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This Week in JAMA
August 28, 2002

This Week in JAMA

JAMA. 2002;288(8):923. doi:10.1001/jama.288.8.923
Early Exposure to Dogs and Cats and Allergic Sensitization

The relationship between environmental exposures early in life and subsequent development of allergic disease is not well understood. In this prospective birth cohort study, Ownby and colleaguesArticle found that risk of allergic sensitization to common aeroallergens at age 6 to 7 years was lower among children exposed to 2 or more dogs or cats in the first year of life than among children exposed to 1 dog or cat or those without any early dog or cat exposure. In an editorial, Platts-MillsArticle discusses immunologic mechanisms that may explain the different associations that have been observed between allergen exposure and risk of allergic sensitization and disease.


Previously published results of the Swiss Heart Study, a randomized, placebo-controlled trial, showed that the rate of restenosis after coronary angioplasty was reduced among patients who received homocysteine-lowering therapy (folic acid, vitamin B12, and vitamin B6) during the 6 months of follow-up. In this report of clinical outcomes after additional follow-up through 1 year, Schnyder and colleagues found that the risk of major adverse clinical outcomes (death, nonfatal myocardial infarction, and need for repeat revascularization) was significantly lower among patients who had received 6 months of homocysteine-lowering therapy after coronary angioplasty than among patients who had received placebo.

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HRT, Inflammatory Biomarkers, and CHD Risk

Postmenopausal hormone replacement therapy (HRT) has been shown to elevate levels of C-reactive protein (CRP), one of several inflammatory biomarkers associated with increased cardiovascular risk. In this case-control study, Ridker and colleagues analyzed data from the Women's Health Initiative Observational Study, a prospective study of healthy, postmenopausal women, to assess whether the effect of HRT on CRP increases risk of incident coronary heart disease (CHD). Increased baseline levels of CRP and interleukin 6 (IL-6) were independently associated with increased risk of developing a first myocardial infarction or death from CHD after a median of 2.9 years of follow-up. Long-term use of HRT was associated with increased levels of CRP, but not of IL-6. In analyses stratified by baseline CRP and IL-6 levels, risk of incident CHD was similar among HRT users and nonusers.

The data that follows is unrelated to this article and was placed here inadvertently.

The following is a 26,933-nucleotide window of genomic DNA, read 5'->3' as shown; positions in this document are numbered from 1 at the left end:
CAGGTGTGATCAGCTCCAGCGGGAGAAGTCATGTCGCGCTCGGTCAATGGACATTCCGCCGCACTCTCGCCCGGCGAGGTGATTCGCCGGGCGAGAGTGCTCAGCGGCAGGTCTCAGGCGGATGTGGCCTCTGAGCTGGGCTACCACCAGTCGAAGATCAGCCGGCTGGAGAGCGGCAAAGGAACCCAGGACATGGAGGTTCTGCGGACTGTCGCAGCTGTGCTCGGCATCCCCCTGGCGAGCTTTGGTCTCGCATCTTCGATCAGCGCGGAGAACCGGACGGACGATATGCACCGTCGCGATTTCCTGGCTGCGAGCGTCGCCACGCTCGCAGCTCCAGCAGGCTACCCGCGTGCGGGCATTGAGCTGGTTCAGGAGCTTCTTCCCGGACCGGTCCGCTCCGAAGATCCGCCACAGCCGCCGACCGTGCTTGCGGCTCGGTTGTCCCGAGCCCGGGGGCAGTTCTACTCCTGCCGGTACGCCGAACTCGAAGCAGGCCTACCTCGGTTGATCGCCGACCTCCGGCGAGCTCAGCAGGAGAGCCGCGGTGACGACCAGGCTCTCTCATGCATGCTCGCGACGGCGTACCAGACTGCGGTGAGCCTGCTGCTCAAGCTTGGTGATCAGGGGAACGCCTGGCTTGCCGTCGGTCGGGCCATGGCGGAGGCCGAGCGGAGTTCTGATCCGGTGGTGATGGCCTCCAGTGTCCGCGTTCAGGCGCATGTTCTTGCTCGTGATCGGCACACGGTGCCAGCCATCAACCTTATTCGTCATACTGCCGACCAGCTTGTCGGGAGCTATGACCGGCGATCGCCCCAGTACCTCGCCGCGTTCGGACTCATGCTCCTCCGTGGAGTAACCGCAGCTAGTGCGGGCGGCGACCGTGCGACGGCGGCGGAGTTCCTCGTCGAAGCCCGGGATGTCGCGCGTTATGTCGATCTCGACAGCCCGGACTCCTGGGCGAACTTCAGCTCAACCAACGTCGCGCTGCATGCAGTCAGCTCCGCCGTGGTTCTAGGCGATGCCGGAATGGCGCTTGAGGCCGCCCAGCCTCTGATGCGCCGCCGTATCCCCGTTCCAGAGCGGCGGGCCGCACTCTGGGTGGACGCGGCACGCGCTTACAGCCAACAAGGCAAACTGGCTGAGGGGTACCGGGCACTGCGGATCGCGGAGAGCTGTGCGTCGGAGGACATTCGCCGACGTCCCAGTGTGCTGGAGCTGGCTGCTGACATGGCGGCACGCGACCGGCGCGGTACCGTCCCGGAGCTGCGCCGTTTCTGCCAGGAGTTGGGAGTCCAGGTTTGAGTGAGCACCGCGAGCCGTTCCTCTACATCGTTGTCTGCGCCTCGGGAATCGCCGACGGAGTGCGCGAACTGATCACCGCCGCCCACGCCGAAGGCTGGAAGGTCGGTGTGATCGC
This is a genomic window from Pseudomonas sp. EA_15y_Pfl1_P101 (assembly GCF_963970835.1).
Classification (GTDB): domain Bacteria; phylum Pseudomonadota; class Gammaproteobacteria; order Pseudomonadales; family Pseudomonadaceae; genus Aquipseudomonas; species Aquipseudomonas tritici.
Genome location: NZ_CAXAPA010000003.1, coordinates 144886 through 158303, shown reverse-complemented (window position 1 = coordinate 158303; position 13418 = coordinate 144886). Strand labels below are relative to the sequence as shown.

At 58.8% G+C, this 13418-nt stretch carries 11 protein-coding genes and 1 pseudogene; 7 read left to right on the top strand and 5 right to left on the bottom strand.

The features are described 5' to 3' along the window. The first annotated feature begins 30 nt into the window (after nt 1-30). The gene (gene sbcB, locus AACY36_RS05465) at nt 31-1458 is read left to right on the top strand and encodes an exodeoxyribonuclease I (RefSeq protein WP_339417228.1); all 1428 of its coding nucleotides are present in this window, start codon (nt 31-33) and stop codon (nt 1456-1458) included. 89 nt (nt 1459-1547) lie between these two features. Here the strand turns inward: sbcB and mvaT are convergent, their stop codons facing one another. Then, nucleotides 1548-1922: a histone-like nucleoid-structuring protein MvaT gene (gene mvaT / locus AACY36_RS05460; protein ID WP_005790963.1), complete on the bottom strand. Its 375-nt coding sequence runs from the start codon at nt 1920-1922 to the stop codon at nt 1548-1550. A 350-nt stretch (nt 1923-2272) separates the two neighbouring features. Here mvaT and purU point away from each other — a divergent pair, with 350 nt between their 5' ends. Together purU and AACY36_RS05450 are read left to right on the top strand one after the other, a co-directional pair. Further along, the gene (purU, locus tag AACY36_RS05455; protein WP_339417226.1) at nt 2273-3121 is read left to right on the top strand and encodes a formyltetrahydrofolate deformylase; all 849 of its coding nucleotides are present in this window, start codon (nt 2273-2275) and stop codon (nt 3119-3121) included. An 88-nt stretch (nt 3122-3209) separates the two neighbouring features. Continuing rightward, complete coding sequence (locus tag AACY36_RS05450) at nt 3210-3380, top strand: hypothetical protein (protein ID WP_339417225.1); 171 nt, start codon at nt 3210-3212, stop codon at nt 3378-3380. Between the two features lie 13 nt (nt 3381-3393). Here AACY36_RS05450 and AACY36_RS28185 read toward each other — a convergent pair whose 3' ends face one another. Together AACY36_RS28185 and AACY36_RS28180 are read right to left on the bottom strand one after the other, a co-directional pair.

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Carbon Monoxide Deaths and Vehicle Emissions

Carbon monoxide (CO) poisoning contributes to more than 2000 poisoning deaths annually in the United States. Mott and colleagues examined national non–fire-related CO poisoning mortality data from 1968 through 1998 and CO vehicle emissions data from 1968 through 1996 to describe trends in CO-related deaths and to evaluate the influence of national vehicle emissions standards on CO-related mortality. The annual rate of CO poisoning declined from 20.2 deaths to 8.8 deaths per 1 million persons, and CO emissions from automobiles decreased by an estimated 72.8 g/mile from 1975, when the catalytic converter was introduced in automobiles, through 1996. During 1975 through 1996, an annual decrease of 10 g/mile of estimated CO emissions from automobiles was associated with a 21.3% decrease in the annual unintentional motor vehicle–related CO death rate and a 5.9% decrease in the annual rate of motor vehicle–related CO suicides.

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A Piece of My Mind

"All [of my stories] involve the idealistic thoughts of a clinician just formally entering the medical profession." From "More Stories."

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Contempo Updates

Noninvasive ventilation for acute respiratory failure: indications, benefits, and risks.

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Medical News & Perspectives

Multidisciplinary treatment tactics help patients with chronic pain return to normal functioningArticle, whereas palliative careArticle goes beyond pain relief to embrace emotional, social, and spiritual needs of seriously ill patients.

HUS After Antibiotic Therapy for

Meta-analysisArticle of 9 studies indicates that antibiotic treatment of Escherichia coli O157:H7 enteritis is not associated with an increased risk of hemolytic uremic syndrome (HUS). In an editorial, Mølbak and coauthorsArticle discuss empirical antimicrobial treatment of diarrhea and clinical management of patients known to be infected with E coli O157:H7.

Clinician's corner

Mr C has been treated with repeated courses of antibiotics over a period of 5 years for recurrent musculoskeletal and neuropsychiatric symptoms diagnosed as chronic Lyme disease. Steere discusses the epidemiology, diagnosis, and treatment of Lyme disease and the evaluation and treatment of patients with persistent symptoms after Lyme disease.

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JAMA Patient Page

For your patients: Information about carbon monoxide poisoning.

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